Monday, February 9, 2009

Crips and Bloods in Beverly Hills?

Fact - Poverty and deprivation creates conditions for crime and violence in neighborhoods! Conclusion - We must take a targeted approach and tackle violence in poor, deprived neighborhoods!

Seems obvious. I'm not saying times of plenty are crime free. Some crimes may actually increase then - like theft when there is more around to steal. But overall, a worsening economy is bad news for crime and violence.

Simple. Right?

Wrong.

A California friend recently sent an LA Times article, "Crime and Economy Don't Tell the Whole Story" by James Q. Wilson (a renowned and well published scholar).

See the LA Times story


His conclusion? "Everyone knows that there is more crime in economically depressed inner-city neighborhoods than in affluent suburbs. That fact leads naturally to the assumption that if a community becomes more prosperous, crime rates will go down, and if income levels decline, crime rates go up...A lot of other factors affect the crime rate as well. It often goes up when the population gets younger, and when drug abuse becomes more common. Murder rates are profoundly influenced, at least in big cities, by gang activity."

So I have a question: How long do we wait for research to "tell" us what to do?

I've not compared the number of Crips or Bloods gang members living in Beverly Hills versus South Central LA. But I'll bet the south-centrals of the world lose every time! And my crime mapper friends will tell us, when you look at crime rates in cities, skid row looks much worse than elsewhere. (Apologies to South Central where I hear they've been working to make things better).

I love research and believe it can tell us plenty. But there is an ethical line in the sand. Can we really wait?


4 comments:

  1. I have four children, all of who have graduated from, or are in University. They were not born with any more possibility as human beings than most children in the economically depressed inner-city.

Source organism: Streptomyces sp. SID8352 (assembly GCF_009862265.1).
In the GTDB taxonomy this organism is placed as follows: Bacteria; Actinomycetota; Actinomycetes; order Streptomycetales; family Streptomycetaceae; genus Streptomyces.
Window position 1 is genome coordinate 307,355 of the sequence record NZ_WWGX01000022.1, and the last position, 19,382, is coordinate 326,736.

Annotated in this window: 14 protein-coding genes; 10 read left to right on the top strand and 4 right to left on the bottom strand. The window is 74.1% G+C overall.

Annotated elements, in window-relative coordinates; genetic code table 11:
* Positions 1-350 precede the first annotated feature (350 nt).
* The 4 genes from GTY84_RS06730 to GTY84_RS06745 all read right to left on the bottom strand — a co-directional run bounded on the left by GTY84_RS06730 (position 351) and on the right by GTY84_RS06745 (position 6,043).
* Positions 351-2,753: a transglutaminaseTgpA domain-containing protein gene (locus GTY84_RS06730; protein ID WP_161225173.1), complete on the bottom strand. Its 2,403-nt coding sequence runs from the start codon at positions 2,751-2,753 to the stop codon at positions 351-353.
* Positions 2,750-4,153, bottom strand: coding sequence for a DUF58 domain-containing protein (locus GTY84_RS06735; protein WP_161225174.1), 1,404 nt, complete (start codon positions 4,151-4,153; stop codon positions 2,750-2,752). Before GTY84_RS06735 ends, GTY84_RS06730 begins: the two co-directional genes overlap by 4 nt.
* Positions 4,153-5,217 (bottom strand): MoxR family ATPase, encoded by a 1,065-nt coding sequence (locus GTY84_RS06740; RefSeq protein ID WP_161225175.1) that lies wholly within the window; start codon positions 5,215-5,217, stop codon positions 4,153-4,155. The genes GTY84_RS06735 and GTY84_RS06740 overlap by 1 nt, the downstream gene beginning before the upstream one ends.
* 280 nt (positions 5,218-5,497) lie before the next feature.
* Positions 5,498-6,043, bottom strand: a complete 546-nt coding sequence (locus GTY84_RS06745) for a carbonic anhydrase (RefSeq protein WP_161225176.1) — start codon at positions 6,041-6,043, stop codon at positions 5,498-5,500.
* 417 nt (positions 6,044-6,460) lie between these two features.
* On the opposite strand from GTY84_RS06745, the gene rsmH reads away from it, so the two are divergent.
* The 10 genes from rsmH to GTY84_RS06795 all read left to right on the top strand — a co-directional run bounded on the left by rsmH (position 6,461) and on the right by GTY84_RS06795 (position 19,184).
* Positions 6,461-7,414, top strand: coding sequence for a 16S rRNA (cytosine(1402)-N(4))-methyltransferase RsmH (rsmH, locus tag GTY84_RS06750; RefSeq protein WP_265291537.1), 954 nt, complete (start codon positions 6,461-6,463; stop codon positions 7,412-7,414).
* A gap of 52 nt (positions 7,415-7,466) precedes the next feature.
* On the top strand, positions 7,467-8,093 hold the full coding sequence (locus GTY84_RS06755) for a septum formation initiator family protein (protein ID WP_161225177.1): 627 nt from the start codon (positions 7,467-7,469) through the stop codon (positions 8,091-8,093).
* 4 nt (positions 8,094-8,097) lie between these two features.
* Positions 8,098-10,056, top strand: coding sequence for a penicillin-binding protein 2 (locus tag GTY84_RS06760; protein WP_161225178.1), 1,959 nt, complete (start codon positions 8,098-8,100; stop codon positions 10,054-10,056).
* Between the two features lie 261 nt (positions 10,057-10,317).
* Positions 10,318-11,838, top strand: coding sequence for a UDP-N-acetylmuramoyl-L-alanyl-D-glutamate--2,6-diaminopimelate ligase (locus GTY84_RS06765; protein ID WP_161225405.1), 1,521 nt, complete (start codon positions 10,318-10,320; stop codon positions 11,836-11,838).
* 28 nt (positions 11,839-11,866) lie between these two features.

The real difference is that they grew up in a neighborhood of lawyers, retired university professors, teachers, and business people. They grew up believing that they could achieve whatever they set out to do. There were few barriers to their succeeding providing they showed gumption.

    My experience is that, with rare exceptions, children in the inner-city's deprived neighborhoods have little evidence that their lives can be any different than what they are. This is why gangs don't recruit in my neighborhood.

    What disenfranchized people don't need is a gaggle of government professionals identifying and meeting their needs. This is a downward driving spiral into dependency. It robs people of their citizenship powers.

    What can make a difference is ordinary folk like you and I building on a supporting the gifts and capacities of the people living in these neighborhoods. People don't need us to do things for them. My experience is what they need from us is to remove barriers that they can't remove for themselves. They will engage in building healthier neighborhoods for their children - one problem at a time.

    ReplyDelete
    Replies
    1. It sounds like you suffer from white liberal guilt.

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    2. I suffer from very little except for fools and foolish comments with little value...of which that is one.

      Delete
  2. Of course the question is, How do we do that? How do we build and support the gifts of people in these neighbourhoods. Many criminologist, convinced research proves their case, aren't convinced that's where we should start. They'd rather tangle with the physical environment stopping opportunities or fund keen policing tactics. Some policy folks think the govt should fund literacy and job programs or parenting classes.

    Of course none of that really get at the heart of it - which is probably why crime is so resiliant in such places. You are right; the disenfranchises DON'T need gaggles of authorities and experts identifying their needs. You are also right - engagement and "capacity building" at the local level IS the way forward.

    My question is this: How exactly do those disenfranchised (the new immigrant struggling with a new culture or language; the single mother who cannot afford daycare; the elderly tied to fixed incomes and fearful of crime)...how do they GET engaged when their disengagement is at the root of why they suffer in the first place?

    ReplyDelete

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